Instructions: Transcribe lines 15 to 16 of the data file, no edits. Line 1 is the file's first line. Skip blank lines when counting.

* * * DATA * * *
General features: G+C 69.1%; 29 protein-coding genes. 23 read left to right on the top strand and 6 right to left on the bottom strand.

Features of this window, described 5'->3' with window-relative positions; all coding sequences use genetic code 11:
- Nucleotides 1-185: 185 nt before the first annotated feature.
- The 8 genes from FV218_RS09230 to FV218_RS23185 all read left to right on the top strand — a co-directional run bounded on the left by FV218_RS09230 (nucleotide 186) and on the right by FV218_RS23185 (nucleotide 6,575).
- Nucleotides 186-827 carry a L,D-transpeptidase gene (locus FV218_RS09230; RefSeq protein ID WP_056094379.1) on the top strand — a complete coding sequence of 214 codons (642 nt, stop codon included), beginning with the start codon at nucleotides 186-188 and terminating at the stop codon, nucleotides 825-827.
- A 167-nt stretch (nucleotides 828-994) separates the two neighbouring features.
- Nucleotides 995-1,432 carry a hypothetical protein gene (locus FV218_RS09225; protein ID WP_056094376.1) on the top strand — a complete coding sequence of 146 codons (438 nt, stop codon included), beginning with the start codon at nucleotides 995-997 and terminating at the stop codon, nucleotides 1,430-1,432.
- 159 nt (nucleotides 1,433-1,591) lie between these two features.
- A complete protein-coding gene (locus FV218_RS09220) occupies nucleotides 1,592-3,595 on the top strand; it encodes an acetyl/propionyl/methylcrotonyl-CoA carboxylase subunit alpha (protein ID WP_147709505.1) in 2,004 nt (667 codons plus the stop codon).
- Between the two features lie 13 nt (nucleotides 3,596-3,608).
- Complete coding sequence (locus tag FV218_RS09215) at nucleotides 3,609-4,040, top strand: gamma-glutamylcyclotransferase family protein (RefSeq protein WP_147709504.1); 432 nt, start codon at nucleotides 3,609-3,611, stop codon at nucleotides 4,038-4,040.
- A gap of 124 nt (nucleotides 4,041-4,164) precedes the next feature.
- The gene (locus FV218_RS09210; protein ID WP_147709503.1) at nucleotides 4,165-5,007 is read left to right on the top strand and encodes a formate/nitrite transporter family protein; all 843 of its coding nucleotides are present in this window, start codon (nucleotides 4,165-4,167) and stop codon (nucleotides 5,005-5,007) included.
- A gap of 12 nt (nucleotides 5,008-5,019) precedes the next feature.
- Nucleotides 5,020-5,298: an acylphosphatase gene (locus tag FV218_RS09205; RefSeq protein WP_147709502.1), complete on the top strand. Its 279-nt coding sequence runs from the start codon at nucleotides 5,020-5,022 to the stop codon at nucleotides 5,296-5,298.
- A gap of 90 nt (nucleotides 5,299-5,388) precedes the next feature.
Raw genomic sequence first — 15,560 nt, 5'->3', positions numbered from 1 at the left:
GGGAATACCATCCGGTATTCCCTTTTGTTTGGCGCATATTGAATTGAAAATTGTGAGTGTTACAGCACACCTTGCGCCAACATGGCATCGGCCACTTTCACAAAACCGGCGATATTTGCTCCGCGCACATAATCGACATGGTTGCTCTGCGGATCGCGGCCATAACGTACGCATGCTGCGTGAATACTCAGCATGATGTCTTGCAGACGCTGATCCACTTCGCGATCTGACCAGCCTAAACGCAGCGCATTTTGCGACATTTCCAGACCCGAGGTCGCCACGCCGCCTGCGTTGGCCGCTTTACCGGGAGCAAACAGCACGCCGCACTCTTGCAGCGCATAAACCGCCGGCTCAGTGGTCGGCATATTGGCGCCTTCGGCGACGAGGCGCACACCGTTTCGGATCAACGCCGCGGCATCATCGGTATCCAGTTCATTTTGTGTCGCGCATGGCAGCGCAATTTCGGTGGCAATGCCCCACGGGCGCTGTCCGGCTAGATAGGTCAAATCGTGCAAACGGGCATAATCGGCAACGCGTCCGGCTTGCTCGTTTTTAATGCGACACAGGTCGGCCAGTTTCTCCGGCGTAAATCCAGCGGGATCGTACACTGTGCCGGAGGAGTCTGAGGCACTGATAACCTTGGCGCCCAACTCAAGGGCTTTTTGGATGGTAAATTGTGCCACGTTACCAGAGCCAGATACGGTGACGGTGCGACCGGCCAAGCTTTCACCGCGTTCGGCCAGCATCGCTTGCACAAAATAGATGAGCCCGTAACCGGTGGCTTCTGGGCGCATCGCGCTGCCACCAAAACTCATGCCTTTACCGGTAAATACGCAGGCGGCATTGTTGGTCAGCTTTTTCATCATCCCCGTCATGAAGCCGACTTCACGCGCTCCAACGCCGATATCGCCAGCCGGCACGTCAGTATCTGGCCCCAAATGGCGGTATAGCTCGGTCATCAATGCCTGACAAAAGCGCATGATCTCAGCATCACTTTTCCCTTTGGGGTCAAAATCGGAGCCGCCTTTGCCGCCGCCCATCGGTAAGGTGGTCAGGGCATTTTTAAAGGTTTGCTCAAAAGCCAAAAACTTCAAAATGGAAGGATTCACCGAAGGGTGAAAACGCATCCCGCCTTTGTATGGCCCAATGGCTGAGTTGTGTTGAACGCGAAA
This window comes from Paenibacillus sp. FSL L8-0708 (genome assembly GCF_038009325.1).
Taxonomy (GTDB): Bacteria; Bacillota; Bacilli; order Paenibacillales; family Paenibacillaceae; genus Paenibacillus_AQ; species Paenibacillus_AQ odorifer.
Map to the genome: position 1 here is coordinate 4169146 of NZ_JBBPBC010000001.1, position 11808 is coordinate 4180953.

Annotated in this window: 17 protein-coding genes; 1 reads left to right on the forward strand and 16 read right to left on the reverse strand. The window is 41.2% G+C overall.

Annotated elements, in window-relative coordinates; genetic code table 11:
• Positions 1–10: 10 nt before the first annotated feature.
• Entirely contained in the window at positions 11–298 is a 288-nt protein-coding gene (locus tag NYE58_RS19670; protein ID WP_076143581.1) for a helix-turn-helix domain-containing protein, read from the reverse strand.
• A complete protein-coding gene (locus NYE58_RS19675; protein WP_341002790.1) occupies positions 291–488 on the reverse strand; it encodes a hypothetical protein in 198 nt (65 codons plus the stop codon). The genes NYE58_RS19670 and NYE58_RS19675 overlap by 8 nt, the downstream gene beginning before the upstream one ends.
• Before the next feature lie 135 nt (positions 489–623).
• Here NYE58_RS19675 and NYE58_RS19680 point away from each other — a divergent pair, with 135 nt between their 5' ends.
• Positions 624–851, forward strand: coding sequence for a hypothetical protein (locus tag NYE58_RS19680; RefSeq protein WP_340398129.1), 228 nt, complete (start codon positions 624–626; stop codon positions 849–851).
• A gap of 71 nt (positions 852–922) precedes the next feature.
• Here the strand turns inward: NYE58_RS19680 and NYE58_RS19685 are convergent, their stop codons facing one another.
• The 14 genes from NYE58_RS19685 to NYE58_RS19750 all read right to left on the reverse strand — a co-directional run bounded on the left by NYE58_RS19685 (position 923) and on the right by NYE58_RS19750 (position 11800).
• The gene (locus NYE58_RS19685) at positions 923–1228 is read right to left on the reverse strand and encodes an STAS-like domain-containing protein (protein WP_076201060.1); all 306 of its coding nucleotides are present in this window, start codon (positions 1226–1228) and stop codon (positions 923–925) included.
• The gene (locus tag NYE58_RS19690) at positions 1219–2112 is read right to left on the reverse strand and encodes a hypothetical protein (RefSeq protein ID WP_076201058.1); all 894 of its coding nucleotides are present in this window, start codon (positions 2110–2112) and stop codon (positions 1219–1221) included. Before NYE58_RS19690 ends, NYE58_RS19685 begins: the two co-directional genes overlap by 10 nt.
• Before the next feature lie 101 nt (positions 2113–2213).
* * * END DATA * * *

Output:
- Nucleotides 5,020-5,298: an acylphosphatase gene (locus tag FV218_RS09205; RefSeq protein WP_147709502.1), complete on the top strand. Its 279-nt coding sequence runs from the start codon at nucleotides 5,020-5,022 to the stop codon at nucleotides 5,296-5,298.
- A gap of 90 nt (nucleotides 5,299-5,388) precedes the next feature.